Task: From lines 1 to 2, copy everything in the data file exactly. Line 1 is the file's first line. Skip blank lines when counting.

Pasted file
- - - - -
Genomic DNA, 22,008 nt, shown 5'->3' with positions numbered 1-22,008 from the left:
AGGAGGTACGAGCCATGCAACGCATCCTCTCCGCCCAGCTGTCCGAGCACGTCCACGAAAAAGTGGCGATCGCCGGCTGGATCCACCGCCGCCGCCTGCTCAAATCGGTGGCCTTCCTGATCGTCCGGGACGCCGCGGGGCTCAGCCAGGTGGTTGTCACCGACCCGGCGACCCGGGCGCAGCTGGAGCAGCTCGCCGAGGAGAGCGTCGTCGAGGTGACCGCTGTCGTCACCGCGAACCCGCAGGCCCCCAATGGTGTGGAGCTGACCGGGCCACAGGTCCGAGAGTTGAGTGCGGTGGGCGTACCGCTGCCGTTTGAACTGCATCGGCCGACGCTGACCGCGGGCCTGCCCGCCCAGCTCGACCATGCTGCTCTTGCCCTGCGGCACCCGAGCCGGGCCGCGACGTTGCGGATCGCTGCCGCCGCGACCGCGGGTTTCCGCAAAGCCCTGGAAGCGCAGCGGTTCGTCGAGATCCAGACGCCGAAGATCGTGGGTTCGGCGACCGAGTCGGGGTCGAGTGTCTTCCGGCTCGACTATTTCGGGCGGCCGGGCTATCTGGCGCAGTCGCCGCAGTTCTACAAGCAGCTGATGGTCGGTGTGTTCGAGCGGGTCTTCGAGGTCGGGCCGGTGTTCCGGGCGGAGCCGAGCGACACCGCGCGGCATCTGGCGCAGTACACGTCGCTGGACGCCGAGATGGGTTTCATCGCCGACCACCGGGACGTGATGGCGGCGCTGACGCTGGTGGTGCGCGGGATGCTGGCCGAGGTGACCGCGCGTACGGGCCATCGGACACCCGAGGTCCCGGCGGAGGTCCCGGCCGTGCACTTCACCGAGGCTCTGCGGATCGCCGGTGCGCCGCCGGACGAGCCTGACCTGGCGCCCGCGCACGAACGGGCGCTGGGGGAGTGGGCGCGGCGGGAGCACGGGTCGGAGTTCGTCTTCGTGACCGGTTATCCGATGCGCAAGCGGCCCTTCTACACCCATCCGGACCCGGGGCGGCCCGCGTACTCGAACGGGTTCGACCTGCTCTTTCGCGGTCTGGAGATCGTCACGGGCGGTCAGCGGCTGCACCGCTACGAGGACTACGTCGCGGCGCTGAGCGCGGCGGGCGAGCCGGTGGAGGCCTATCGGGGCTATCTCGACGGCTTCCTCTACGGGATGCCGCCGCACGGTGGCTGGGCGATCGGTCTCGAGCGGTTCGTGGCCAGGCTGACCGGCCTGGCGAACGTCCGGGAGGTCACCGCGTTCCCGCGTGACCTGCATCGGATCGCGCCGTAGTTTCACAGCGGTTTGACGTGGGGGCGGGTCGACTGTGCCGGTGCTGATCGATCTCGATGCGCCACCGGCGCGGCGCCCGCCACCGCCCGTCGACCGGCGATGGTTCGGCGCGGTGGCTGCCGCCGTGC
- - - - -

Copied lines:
Genomic DNA, 22,008 nt, shown 5'->3' with positions numbered 1-22,008 from the left:
AGGAGGTACGAGCCATGCAACGCATCCTCTCCGCCCAGCTGTCCGAGCACGTCCACGAAAAAGTGGCGATCGCCGGCTGGATCCACCGCCGCCGCCTGCTCAAATCGGTGGCCTTCCTGATCGTCCGGGACGCCGCGGGGCTCAGCCAGGTGGTTGTCACCGACCCGGCGACCCGGGCGCAGCTGGAGCAGCTCGCCGAGGAGAGCGTCGTCGAGGTGACCGCTGTCGTCACCGCGAACCCGCAGGCCCCCAATGGTGTGGAGCTGACCGGGCCACAGGTCCGAGAGTTGAGTGCGGTGGGCGTACCGCTGCCGTTTGAACTGCATCGGCCGACGCTGACCGCGGGCCTGCCCGCCCAGCTCGACCATGCTGCTCTTGCCCTGCGGCACCCGAGCCGGGCCGCGACGTTGCGGATCGCTGCCGCCGCGACCGCGGGTTTCCGCAAAGCCCTGGAAGCGCAGCGGTTCGTCGAGATCCAGACGCCGAAGATCGTGGGTTCGGCGACCGAGTCGGGGTCGAGTGTCTTCCGGCTCGACTATTTCGGGCGGCCGGGCTATCTGGCGCAGTCGCCGCAGTTCTACAAGCAGCTGATGGTCGGTGTGTTCGAGCGGGTCTTCGAGGTCGGGCCGGTGTTCCGGGCGGAGCCGAGCGACACCGCGCGGCATCTGGCGCAGTACACGTCGCTGGACGCCGAGATGGGTTTCATCGCCGACCACCGGGACGTGATGGCGGCGCTGACGCTGGTGGTGCGCGGGATGCTGGCCGAGGTGACCGCGCGTACGGGCCATCGGACACCCGAGGTCCCGGCGGAGGTCCCGGCCGTGCACTTCACCGAGGCTCTGCGGATCGCCGGTGCGCCGCCGGACGAGCCTGACCTGGCGCCCGCGCACGAACGGGCGCTGGGGGAGTGGGCGCGGCGGGAGCACGGGTCGGAGTTCGTCTTCGTGACCGGTTATCCGATGCGCAAGCGGCCCTTCTACACCCATCCGGACCCGGGGCGGCCCGCGTACTCGAACGGGTTCGACCTGCTCTTTCGCGGTCTGGAGATCGTCACGGGCGGTCAGCGGCTGCACCGCTACGAGGACTACGTCGCGGCGCTGAGCGCGGCGGGCGAGCCGGTGGAGGCCTATCGGGGCTATCTCGACGGCTTCCTCTACGGGATGCCGCCGCACGGTGGCTGGGCGATCGGTCTCGAGCGGTTCGTGGCCAGGCTGACCGGCCTGGCGAACGTCCGGGAGGTCACCGCGTTCCCGCGTGACCTGCATCGGATCGCGCCGTAGTTTCACAGCGGTTTGACGTGGGGGCGGGTCGACTGTGCCGGTGCTGATCGATCTCGATGCGCCACCGGCGCGGCGCCCGCCACCGCCCGTCGACCGGCGATGGTTCGGCGCGGTGGCTGCCGCCGTGC